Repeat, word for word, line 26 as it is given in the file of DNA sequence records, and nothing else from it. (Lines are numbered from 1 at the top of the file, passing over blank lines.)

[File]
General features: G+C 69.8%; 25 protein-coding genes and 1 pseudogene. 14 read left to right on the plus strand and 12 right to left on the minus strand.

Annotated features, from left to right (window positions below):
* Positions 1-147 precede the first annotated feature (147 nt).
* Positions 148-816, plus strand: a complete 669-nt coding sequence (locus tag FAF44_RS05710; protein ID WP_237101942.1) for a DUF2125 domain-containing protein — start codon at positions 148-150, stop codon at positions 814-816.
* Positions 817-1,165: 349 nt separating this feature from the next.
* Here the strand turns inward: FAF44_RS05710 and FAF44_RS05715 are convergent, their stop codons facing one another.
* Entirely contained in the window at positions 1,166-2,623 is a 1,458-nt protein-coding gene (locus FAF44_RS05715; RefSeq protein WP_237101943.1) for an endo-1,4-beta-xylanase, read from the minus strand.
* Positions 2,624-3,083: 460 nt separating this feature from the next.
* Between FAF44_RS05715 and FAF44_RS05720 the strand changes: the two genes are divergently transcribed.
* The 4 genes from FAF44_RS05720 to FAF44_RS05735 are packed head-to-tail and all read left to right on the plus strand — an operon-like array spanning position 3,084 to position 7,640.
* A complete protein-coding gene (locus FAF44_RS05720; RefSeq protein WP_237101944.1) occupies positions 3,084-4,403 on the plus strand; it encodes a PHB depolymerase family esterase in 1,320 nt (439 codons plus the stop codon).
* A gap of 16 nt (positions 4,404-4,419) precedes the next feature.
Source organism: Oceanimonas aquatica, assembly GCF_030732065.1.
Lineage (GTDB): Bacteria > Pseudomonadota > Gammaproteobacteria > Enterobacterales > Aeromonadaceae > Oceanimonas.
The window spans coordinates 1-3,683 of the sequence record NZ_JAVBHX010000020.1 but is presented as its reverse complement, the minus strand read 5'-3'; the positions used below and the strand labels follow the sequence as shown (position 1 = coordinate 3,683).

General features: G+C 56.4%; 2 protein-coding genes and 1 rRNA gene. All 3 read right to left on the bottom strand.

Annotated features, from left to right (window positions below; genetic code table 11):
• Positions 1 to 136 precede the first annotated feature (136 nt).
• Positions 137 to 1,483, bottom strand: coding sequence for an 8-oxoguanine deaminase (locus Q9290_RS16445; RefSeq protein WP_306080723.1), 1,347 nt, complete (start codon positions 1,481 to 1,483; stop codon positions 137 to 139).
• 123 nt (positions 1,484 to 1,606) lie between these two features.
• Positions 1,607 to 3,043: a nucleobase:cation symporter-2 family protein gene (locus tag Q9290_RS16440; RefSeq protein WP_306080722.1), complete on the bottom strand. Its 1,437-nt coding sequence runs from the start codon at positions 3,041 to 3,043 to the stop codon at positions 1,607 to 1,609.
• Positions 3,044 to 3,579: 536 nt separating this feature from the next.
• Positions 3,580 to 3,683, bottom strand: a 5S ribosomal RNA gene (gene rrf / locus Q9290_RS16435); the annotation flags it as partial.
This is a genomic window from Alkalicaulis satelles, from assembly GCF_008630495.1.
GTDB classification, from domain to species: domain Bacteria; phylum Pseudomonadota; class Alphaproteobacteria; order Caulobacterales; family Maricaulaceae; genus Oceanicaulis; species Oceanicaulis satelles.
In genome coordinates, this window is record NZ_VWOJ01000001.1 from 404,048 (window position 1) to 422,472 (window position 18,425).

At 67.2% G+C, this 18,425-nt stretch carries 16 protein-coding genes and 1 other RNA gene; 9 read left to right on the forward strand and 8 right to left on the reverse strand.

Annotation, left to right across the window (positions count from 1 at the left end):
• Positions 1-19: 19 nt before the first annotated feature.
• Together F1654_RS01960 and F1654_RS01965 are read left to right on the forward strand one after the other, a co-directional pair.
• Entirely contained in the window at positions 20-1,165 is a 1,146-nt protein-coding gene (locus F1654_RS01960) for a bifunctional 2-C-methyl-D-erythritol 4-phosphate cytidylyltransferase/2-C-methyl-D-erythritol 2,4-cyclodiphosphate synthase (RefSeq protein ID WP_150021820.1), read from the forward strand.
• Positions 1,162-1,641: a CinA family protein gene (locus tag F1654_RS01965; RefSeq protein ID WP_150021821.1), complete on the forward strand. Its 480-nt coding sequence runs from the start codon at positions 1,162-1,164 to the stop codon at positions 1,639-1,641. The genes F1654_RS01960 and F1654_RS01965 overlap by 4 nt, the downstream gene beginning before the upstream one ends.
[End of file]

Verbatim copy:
In genome coordinates, this window is record NZ_VWOJ01000001.1 from 404,048 (window position 1) to 422,472 (window position 18,425).